Building where Cedar House ruled is on the market for $1.55M
By Tim Grobaty,2023-03-27
The home is not called the Cedar House anymore, even though that’s where it calls home: at 605 Cedar Ave. in the Willmore City Historic District. While the district does indeed feature several impressive historic residences, its two neighbors to the north are decidedly non-contributing multi-family condo units built in 1955.
Perhaps because of its proximity to a pair of unspectacular buildings, the stately Craftsman-style fourplex at 605 Cedar looks rich in history, in the they-don’t-make-them-like-that-anymore sort of way.
The four rental units in the building are generously sized by today’s often diminutive micro-studio standards, each has two bedrooms and one bath with upgraded kitchens and bathrooms as well as their own laundry rooms. The current residents are paying less than $2,000 a month, though the buyer of this property will have two vacant units with Austin Zahn , the listing agent, projecting those may fetch as much as $2,600 a month.
The property is listed at $1.55 million.
In its early days, the fourplex had the usual sort of Long Beach tenants, no one of any particular note save for the 1920s when a Mattie Josephine Lewis used the house for her speech therapy classes for youngsters, or, as it was quaintly termed, for “nervous and backward children.” She came to Long Beach after spending years teaching in Detroit at the Lewis School for Stammerers.
The house on Cedar became the Cedar House in 1974, when the organization of that name was founded and began its work with the prevention and treatment of child abuse, renting the entire house for its 24-hour non-residential treatment program.
Cedar House became the model program to be replicated throughout Los Angeles County for a community-based treatment of child abuse, in which the organization’s staff of marriage, family and child counselors and social workers worked with the children and their families through individual and group therapy and other services in the attempt to keep families together rather than spinning the child off into the warren of foster care.
Cedar House was beloved in the community and was the recipient of fairly robust donations as well as volunteers. It survived until the building was sold in 1987 and subsequently merged with Sarah Center, which focused on women’s abuse, and became today’s For the Child organization.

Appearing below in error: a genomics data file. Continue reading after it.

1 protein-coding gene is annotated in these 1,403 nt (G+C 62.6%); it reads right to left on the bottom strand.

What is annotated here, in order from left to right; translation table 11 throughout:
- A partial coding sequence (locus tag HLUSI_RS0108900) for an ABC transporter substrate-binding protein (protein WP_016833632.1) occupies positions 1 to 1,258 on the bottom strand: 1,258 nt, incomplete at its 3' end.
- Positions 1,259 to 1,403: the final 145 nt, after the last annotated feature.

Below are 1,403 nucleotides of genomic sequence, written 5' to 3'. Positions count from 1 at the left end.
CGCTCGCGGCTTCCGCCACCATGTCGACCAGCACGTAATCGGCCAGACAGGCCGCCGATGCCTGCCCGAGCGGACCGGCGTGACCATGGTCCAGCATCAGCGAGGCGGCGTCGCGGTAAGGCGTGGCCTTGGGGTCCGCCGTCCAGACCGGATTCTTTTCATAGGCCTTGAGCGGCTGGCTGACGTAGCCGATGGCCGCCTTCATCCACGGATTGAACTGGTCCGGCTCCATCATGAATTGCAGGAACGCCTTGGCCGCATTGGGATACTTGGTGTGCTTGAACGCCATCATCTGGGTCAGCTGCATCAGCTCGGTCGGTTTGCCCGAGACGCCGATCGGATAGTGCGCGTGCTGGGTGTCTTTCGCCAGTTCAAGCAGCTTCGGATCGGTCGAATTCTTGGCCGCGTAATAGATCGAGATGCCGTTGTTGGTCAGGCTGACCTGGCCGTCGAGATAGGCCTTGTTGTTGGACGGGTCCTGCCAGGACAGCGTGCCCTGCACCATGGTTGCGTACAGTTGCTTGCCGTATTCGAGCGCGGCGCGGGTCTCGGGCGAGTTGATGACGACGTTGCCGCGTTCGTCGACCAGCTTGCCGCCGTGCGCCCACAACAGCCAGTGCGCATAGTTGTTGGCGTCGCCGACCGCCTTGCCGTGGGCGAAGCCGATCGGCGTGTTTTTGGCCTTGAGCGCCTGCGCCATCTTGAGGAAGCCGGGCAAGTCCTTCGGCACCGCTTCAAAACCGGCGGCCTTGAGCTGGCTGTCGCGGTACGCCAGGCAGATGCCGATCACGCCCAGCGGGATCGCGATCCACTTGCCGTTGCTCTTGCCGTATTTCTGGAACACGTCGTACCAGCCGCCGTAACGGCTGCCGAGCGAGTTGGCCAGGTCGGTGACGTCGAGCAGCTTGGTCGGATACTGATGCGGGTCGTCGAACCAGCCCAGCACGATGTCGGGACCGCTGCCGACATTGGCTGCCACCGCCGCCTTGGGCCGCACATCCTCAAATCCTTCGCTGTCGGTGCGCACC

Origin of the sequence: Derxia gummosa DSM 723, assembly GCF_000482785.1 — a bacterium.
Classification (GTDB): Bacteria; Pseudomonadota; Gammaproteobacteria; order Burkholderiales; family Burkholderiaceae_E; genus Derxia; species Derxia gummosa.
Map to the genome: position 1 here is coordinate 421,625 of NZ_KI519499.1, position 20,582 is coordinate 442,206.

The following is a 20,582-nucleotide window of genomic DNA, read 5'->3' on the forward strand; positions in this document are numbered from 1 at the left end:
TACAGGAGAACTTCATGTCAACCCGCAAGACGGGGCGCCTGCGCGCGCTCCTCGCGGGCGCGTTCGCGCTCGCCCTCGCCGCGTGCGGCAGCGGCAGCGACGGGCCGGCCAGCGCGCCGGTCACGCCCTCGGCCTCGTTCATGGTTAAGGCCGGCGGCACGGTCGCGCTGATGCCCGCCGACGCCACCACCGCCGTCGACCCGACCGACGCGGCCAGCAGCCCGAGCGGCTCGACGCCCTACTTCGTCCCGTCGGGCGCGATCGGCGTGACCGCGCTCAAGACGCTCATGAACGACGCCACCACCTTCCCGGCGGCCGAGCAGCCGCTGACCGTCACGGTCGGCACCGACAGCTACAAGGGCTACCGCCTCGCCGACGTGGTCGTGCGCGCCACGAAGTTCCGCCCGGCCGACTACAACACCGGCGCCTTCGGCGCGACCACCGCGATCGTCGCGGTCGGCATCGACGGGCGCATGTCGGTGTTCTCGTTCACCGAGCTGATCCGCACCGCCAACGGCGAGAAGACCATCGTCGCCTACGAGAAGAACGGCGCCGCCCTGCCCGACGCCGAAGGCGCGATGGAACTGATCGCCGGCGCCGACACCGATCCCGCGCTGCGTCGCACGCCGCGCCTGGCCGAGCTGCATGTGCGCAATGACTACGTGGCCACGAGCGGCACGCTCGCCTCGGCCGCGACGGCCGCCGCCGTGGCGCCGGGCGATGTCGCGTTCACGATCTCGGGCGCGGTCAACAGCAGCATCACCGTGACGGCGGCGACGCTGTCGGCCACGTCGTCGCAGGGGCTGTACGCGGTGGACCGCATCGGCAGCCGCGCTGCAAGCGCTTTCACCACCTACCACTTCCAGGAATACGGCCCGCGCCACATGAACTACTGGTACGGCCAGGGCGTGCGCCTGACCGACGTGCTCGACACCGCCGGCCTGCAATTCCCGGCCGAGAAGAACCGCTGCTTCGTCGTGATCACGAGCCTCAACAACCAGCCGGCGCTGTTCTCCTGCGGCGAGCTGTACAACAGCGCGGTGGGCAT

“We rented the entire house,” recalled Freda Hinsche Otto, who was Cedar House’s administrative director and still remains active in community causes.
“It wasn’t residential, but one of our women stayed in the house full time, which was nice because it gave the place a more homey feel. There was always a pot of coffee on and soup was always simmering in the kitchen, so the place smelled wonderful. You could sit around the coffee table and chat or people could just relax in a chair.”
In 1981, Otto told the LA Times in an article about Cedar House, “I think what we are doing here is going to set a precedent for the rest of the country. Establishing a domestic, nurturing environment for abusing parents and their children has been untried in the field. It’s controversial and out of the ordinary, but it works.”
The house, with its impressive architecture and large, welcoming front porch, still gives off a pleasant vibe, even with traffic on Sixth Street roaring by.
“It’s funny that it’s for sale now,” said Freda. “We tried for years to buy it, but the owner wouldn’t give it up.”
It’s a different owner now, held by a group of investors who are, obviously, willing to give it up for a price. And even if you can’t afford the million-and-a-half price tag, you might take a shot at renting one of the units when they come up.
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